BLOOMBERG NEWS SERVICE
General Electric will stop producing compact fluorescent lights this year as the company shifts its focus to more advanced bulbs.
Light-emitting diodes, or LEDs, are growing in popularity as their prices decline, enticing consumers away from compact fluorescents, the company said in a statement today. The less-efficient CFLs accounted for 15 percent of light-bulb sales in the United States last year, about half of what they did in their heyday, according to GE, which recently announced it would add 100 jobs and three new labs at its Global Research in Niskayuna.
The transition to LEDs, which can be used in smart-home systems, reflects a broader effort across the company to marry software and sensors with older technology. Chief Executive Officer Jeffrey Immelt has pushed to incorporate GE’s so-called industrial Internet capabilities in heavy-duty products such as jet engines, oil-field equipment and gas turbines.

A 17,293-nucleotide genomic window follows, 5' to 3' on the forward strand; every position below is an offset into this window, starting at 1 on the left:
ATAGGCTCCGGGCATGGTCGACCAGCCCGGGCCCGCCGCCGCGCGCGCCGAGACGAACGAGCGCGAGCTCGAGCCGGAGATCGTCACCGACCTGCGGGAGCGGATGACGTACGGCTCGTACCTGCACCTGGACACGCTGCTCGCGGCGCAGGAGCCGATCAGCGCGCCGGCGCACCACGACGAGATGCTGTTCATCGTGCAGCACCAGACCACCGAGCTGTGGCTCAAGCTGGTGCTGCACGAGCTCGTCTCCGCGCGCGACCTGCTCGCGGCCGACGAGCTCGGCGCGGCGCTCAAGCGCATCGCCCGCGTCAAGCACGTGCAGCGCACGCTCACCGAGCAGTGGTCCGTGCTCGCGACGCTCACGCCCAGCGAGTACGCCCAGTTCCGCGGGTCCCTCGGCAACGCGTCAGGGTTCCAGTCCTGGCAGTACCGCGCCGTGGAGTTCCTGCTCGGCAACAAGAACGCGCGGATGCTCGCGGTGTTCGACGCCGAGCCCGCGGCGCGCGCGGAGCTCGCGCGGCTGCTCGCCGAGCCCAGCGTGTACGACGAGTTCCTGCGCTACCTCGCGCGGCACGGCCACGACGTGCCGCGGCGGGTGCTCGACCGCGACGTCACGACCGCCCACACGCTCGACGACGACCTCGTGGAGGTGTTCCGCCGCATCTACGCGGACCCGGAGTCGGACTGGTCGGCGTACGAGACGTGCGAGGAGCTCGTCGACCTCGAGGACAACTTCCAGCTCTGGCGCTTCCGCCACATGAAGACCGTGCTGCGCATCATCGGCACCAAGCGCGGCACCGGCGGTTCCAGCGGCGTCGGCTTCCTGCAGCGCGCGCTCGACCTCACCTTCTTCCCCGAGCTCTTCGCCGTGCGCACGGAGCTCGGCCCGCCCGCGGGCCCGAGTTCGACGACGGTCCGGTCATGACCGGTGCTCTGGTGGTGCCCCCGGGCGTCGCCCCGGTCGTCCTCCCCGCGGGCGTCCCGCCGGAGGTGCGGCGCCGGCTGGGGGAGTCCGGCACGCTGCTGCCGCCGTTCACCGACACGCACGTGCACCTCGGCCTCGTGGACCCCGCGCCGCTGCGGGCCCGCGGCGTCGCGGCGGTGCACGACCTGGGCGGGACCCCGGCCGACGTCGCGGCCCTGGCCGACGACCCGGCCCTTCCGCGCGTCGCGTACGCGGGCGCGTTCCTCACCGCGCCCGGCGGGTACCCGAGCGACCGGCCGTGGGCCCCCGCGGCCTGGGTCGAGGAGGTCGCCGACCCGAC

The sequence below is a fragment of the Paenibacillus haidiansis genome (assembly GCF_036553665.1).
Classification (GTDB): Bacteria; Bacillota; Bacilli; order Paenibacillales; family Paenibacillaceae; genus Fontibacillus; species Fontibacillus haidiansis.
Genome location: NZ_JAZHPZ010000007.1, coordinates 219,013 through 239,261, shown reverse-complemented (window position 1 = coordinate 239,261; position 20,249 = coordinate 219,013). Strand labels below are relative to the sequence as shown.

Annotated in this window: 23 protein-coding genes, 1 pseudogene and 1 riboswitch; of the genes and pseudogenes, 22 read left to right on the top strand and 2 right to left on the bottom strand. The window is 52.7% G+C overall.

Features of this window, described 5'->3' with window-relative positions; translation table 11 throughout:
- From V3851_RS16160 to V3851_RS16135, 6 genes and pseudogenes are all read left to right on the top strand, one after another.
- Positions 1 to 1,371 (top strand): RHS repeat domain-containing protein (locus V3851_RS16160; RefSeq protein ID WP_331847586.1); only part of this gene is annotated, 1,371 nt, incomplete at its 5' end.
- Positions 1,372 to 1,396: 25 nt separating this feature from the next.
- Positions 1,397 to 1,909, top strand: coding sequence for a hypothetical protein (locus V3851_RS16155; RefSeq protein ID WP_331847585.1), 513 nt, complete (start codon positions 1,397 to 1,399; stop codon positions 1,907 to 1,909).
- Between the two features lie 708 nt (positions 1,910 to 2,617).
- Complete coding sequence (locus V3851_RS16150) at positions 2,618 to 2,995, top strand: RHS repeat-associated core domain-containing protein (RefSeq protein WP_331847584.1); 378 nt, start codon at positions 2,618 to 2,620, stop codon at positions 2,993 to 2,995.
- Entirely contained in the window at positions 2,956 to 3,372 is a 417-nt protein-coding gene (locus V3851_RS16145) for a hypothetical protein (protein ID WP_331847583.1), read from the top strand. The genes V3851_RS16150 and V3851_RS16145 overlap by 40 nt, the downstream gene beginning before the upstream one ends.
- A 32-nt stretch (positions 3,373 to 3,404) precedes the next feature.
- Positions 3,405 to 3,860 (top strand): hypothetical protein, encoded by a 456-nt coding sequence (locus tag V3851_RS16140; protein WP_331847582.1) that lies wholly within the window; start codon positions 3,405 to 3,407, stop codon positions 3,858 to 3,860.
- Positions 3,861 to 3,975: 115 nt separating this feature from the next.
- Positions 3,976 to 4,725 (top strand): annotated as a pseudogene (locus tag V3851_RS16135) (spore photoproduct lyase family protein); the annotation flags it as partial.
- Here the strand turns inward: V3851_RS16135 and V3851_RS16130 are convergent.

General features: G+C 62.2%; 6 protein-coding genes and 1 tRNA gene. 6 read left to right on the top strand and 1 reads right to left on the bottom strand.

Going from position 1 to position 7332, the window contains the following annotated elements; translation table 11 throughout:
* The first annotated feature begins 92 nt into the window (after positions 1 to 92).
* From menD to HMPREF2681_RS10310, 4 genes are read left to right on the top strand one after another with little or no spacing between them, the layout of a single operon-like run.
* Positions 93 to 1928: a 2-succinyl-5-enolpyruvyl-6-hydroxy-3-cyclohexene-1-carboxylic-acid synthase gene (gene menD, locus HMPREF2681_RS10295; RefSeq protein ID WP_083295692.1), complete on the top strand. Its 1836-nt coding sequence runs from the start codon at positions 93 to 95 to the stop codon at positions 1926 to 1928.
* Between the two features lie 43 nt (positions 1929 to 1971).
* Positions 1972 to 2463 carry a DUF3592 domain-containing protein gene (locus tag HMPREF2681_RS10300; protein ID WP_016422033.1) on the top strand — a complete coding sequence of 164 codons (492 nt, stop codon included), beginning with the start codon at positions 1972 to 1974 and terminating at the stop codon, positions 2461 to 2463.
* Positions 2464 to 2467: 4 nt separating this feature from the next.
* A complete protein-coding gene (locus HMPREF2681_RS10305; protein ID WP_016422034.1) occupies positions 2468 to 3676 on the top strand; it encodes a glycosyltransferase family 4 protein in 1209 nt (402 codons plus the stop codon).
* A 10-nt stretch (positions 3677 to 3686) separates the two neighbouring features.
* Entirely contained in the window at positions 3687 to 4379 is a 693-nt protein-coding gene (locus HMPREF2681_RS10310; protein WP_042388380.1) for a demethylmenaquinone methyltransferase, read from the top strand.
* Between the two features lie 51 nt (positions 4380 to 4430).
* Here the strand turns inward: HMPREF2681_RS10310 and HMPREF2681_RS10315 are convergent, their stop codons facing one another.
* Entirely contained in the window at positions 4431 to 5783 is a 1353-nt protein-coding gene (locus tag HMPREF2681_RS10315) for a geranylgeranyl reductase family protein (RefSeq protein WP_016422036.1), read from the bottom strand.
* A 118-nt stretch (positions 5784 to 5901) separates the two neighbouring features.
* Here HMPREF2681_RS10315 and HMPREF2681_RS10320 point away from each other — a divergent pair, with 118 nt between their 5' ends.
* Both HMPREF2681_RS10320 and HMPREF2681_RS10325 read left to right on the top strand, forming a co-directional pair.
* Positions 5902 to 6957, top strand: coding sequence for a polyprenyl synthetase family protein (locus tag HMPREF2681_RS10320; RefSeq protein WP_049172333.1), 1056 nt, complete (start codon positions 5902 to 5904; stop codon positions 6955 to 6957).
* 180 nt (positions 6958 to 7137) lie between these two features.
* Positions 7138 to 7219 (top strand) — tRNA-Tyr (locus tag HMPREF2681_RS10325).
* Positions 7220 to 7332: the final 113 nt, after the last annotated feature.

GE’s CFL operations grew in part out of the search for more efficient lighting options amid government efforts to phase out the old-fashioned incandescent bulbs that GE founder Thomas Edison commercialized. The CFLs were never really popular, GE said, as consumers complained that the light they gave was too harsh and that the bulbs’ usefulness was limited.
LEDs, which can last significantly longer than other types of lights, represent about 15 percent of the 1.7 billion bulbs now sold annually in the United States, GE said. The company projects LEDs will account for about half of the bulbs used domestically by 2020.
Bloomberg reported last week that GE was evaluating options for its legacy lighting business as it shifts its focus to LED production.